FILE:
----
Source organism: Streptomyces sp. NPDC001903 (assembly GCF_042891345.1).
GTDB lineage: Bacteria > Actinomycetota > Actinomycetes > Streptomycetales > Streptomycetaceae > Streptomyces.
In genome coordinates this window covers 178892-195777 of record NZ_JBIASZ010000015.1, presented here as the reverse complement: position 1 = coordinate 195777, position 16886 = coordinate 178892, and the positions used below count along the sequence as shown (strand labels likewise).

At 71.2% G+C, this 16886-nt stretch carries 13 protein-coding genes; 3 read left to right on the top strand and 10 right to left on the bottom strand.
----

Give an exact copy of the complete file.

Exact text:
Source organism: Streptomyces sp. NPDC001903 (assembly GCF_042891345.1).
GTDB lineage: Bacteria > Actinomycetota > Actinomycetes > Streptomycetales > Streptomycetaceae > Streptomyces.
In genome coordinates this window covers 178892-195777 of record NZ_JBIASZ010000015.1, presented here as the reverse complement: position 1 = coordinate 195777, position 16886 = coordinate 178892, and the positions used below count along the sequence as shown (strand labels likewise).

At 71.2% G+C, this 16886-nt stretch carries 13 protein-coding genes; 3 read left to right on the top strand and 10 right to left on the bottom strand.